First, a review. Earlier
we computed the theoretical frequency distribution for throwing two dice. It looks like this:

Another
way to look at the data:

Theoretical
probability of the 11 outcomes from tossing two dice

outcome |
2 |
3 |
4 |
5 |
6 |
7 |
8 |
9 |
10 |
11 |
12 |

frequency (fraction) |
1/36 |
1/18 |
1/12 |
1/9 |
5/36 |
1/6 |
5/36 |
1/9 |
1/12 |
1/18 |
1/36 |

frequency (decimal) |
.0278 |
.0556 |
.0833 |
.1111 |
.1389 |
.1667 |
.1389 |
.1111 |
.0833 |
.0556 |
.0278 |

We
discovered that when we randomly toss two dice, we rarely if ever get the
theoretical distribution. Instead, we get an empirical distribution that
differs from the theoretical one. When we
used the program DICETOSS, we saw that most often, if we kept rolling, our
whole distribution of observed frequencies came fairly close to the theoretical
probabilities.

But now
we want to do something different with our calculators. We will program the calculator to draw an
empirical bar graph of the CUMULATIVE tosses of two dice, namely, a cumulative distribution
of the empirical outcomes.

What is
a cumulative distribution? For every number x, you count the total number of
data points (here, the number of throws) smaller than or equal to x. For
example, if we have the list {2, 4, 6, 2, 3, 5}, and x = 4.5, the number of
data points smaller than or equal to x is four (they are 2, 4, 2, and 3).

We can
put any set of numbers into list LD. Let’s simulate throwing two dice 200 times. We store the data in list LD. First, store in LD the result of 200 throws of one die:

randInt(1,6,200) → LD

Now let’s add to the list the result of 200 throws of
the second die:

randInt(1,6,200)+ LD → LD

In your
calculator, enter

LD≤X
returns the value one for any element of the list LD which is less than or equal to X. Y1 computes the frequency, a number between 0 and
1.

To set
the window:

Xmin=min(LD)-1

Xmax=max(LD)+1

Ymin=0

Ymax=1

Be sure
to set Axes off and Plots off. Now

GRAPH

This is
what I got. Does yours look something
like it?

It is
called a cumulative distribution.

Let’s explore it with TRACE. For example, for X
between 7 and 8, TRACE shows the decimal number of throws yielding 2, 3, 4, 5,
6, and 7.

Suppose
we want to know the percentage of throws with individual (not cumulative)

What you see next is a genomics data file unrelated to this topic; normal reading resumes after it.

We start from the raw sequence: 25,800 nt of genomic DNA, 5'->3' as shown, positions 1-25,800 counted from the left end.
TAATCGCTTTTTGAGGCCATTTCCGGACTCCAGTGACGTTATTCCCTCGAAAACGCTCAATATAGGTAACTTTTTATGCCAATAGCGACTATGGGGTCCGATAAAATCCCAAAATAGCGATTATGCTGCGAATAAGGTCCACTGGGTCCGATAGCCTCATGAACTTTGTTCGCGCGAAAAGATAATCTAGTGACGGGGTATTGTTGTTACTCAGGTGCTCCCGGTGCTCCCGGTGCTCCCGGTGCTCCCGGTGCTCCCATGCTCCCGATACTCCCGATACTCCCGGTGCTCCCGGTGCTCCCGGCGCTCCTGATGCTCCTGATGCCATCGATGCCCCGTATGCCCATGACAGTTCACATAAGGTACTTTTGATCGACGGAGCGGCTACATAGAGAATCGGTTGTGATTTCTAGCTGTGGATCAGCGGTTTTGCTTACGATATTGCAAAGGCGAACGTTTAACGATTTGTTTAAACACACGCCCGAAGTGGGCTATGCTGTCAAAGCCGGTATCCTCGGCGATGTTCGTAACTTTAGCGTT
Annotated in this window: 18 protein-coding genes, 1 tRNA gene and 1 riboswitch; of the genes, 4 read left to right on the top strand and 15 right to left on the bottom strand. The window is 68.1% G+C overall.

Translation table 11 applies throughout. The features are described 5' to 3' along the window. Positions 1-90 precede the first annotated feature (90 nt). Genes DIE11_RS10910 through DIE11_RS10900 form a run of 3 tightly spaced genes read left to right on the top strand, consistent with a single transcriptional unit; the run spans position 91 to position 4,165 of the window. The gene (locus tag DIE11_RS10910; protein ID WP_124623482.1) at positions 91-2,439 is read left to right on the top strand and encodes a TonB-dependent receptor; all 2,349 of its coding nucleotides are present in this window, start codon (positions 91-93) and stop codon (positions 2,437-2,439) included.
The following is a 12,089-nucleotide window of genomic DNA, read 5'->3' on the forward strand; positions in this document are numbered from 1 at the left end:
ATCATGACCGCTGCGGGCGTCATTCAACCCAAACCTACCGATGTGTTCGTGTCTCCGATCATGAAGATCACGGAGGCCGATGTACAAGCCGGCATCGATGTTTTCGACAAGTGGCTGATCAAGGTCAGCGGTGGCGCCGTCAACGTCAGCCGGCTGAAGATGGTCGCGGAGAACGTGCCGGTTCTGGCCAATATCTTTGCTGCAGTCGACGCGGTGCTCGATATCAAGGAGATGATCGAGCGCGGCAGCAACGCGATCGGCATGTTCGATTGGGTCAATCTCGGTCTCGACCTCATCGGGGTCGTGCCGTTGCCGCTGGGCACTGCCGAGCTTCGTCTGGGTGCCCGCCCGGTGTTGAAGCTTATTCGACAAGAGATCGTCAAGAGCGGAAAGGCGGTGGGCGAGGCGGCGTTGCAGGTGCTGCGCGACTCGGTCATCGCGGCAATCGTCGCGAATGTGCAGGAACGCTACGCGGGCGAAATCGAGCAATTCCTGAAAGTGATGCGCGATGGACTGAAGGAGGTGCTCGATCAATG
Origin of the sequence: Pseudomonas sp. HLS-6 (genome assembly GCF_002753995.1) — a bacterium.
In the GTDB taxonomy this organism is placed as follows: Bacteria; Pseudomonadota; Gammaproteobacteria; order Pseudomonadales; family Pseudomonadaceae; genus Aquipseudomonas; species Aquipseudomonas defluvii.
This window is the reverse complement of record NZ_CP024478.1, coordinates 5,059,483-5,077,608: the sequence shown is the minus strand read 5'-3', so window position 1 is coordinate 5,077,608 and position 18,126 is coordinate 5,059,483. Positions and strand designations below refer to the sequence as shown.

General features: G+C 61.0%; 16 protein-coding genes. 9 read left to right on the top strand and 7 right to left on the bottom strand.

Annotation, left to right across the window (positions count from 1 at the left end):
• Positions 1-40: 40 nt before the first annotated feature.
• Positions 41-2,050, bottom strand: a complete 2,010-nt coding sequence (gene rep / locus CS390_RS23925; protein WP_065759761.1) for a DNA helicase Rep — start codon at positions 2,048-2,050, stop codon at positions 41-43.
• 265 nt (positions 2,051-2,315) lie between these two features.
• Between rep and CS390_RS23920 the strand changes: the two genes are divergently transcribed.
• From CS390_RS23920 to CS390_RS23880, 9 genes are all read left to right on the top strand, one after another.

outcomes of 2, 3, 4, 5, 6, 7, 8, 9, 10, 11, and 12. We do it this way:

Each
time we press enter, we see the outcome and the percentage of throws in list LD

with this outcome.

Now let’s make another empirical cumulative
distribution with two dice, as we did earlier:

randInt(1,6,200) → LD

randInt(1,6,200)+ LD → LD

Now in
Y=, change Y1 to look
as follows:

Then

GRAPH

Here is
what I see. What do you see?

You may
explore the values using TRACE, as we did above. Here is an example from my run:

How does
this empirical distribution compare with the cumulative probability
distribution for tossing two dice? Let’s look at the theoretical cumulative
distribution numerically:

Theoretical
cumulative probability of the 11 outcomes from tossing two dice

outcome |
2 |
3 |
4 |
5 |
6 |
7 |
8 |
9 |
10 |
11 |
12 |

frequency (fraction) |
1/36 |
1/12 |
1/6 |
5/18 |
5/12 |
7/12 |
13/18 |
5/6 |
11/12 |
35/36 |
1 |

frequency (decimal) |
.0278 |
.0833 |
.1667 |
.2778 |
.4167 |
.5833 |
.7222 |
.8333 |
.9167 |
.9722 |
1 |

You can
also graph the cumulative probability distribution:

(Can you
figure out how to do it? I used StatPlot.)

And you
can graph the cumulative probability distribution and the empirical frequency
distribution on the same screen:

Further,
you can investigate both graphs with TRACE:

P1 is
the cumulative probability distribution and 1 is the empirical frequency
distribution.

Your task.

Make an
(empirical) cumulative distribution graph on your TI-83/84 for 200 tosses of
THREE (or four; you can choose) dice, and show it to the instructor.

How do
you set the calculator window? (What is
the lowest outcome you can throw with 3 dice? Set Xmin
equal to this value minus 1. What is the highest? Set Xmax
equal to this value plus 1. Ymin is 0 and Ymax is 1.)

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